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Creating a Framework for Sovereign Debt Restructuring that Works

Guzman, Martin; Stiglitz, Joseph E.

Recent controversies surrounding sovereign debt restructurings show the weaknesses of the current market-based system in achieving efficient and fair solutions to sovereign debt crises. This article reviews the existing problems and proposes solutions. It argues that improvements in the language of contracts, although beneficial, cannot provide a comprehensive, efficient, and equitable solution to the problems faced in restructurings–but there are improvements within the contractual approach that should be implemented. Ultimately, the contractual approach must be complemented by a multinational legal framework that facilitates restructurings based on principles of efficiency and equity. Given the current geopolitical constraints, in the short-run we advocate the implementation of a “soft law” approach, built on the recognition of the limitations of the private contractual approach and on a set of principles – most importantly, the restoration of sovereign immunity – over which there may be consensus. We suggest that in a context of political economy tensions it should be impossible for a government to sign away the sovereign immunity either for itself or successor governments. The framework could be implemented through the United Nations, or it could prompt the creation of a new institution.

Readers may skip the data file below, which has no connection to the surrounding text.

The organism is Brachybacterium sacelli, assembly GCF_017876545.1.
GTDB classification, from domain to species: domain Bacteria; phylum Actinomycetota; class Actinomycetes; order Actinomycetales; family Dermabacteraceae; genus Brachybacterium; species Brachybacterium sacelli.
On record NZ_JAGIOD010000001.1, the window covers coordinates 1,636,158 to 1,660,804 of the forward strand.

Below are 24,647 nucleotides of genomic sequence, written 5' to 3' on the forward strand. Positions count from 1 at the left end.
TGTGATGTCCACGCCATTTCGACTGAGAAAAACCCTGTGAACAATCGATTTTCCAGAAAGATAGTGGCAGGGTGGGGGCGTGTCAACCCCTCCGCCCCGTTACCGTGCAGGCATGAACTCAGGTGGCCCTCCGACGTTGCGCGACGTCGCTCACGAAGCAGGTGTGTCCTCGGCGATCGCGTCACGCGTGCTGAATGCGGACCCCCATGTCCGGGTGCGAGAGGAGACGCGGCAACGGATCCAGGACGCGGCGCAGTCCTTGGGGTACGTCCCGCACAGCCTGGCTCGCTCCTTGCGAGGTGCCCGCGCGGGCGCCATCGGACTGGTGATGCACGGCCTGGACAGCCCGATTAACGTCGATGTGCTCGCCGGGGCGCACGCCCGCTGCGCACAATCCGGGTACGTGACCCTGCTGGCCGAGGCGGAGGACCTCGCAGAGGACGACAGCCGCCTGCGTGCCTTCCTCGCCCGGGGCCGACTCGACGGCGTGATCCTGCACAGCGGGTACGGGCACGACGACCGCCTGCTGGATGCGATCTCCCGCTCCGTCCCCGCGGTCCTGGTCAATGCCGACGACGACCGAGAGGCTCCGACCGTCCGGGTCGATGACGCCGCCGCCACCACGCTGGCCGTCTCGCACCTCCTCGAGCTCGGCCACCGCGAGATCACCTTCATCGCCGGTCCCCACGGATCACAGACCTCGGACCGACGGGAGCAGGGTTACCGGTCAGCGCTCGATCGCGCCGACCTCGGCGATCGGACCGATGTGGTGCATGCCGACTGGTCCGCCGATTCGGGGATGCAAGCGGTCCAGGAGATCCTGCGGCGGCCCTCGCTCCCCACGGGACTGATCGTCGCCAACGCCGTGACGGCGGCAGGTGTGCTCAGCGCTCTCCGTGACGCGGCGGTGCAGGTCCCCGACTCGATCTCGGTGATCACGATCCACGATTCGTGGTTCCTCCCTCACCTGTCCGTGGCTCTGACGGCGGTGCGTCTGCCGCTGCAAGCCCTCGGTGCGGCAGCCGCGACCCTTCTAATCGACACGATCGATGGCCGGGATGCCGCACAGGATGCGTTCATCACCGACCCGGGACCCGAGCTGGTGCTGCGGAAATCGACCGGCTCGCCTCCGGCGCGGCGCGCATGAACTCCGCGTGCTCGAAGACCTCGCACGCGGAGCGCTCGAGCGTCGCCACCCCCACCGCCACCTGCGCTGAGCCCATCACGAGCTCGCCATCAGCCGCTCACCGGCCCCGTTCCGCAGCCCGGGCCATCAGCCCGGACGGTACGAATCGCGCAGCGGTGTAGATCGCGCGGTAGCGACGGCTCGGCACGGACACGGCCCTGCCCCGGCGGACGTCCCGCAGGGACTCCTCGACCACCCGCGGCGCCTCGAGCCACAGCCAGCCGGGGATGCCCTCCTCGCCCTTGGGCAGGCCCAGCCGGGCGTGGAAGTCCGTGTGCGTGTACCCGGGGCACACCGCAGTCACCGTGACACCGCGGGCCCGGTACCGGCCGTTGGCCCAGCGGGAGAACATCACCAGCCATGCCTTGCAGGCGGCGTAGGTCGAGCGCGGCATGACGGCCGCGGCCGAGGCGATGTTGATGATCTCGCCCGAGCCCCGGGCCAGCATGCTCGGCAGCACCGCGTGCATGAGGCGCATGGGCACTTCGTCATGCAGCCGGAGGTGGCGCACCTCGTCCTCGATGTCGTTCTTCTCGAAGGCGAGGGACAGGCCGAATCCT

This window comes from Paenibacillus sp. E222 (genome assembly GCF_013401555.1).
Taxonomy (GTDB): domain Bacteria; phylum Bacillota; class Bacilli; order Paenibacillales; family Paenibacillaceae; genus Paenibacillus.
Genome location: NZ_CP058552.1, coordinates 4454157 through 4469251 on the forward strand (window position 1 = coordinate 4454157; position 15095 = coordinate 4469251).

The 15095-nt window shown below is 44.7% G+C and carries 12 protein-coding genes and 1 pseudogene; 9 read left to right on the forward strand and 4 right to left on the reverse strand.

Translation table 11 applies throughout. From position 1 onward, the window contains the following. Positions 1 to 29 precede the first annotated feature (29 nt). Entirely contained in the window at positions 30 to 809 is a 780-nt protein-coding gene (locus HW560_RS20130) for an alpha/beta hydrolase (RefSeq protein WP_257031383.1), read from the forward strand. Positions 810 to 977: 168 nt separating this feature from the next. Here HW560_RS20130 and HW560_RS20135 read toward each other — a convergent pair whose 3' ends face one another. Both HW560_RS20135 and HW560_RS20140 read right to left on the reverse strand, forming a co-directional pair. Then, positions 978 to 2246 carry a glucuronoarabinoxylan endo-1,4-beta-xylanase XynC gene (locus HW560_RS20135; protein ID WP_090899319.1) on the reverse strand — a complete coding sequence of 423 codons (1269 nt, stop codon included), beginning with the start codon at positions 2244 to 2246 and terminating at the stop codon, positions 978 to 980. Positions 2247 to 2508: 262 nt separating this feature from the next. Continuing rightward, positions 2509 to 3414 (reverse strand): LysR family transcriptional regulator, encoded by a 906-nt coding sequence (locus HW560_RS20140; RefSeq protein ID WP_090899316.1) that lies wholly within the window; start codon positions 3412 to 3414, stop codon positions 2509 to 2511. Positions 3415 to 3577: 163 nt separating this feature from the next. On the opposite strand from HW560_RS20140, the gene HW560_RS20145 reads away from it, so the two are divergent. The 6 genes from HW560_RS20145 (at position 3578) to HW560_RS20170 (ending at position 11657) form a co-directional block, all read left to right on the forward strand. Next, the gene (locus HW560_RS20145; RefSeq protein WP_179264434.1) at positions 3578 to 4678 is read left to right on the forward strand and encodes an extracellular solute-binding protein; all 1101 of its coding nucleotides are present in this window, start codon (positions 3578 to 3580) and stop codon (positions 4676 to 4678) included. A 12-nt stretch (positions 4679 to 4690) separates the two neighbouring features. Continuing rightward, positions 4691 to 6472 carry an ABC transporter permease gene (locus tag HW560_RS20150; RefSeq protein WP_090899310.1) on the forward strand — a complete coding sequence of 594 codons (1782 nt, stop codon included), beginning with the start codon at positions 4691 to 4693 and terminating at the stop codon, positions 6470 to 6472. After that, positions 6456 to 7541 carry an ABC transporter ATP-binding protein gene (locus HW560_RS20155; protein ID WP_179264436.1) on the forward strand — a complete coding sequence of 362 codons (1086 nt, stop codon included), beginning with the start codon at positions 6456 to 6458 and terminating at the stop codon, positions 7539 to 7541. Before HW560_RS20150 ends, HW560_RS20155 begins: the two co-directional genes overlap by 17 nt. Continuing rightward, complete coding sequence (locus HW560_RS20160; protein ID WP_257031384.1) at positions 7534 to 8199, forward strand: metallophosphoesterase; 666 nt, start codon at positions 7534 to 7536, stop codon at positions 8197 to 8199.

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Also Published In

Title
Too Little, Too Late: The Quest to Resolve Sovereign Debt Crisis
Publisher
Columbia University Press
DOI
https://doi.org/10.7312/columbia/9780231179263.003.0002

More About This Work

Academic Units
Economics
Business
Published Here
April 15, 2019

Notes

Also presented at the United Nations General Assembly Ad Hoc Committee on Sovereign Debt Restructuring Processes, July 2015.

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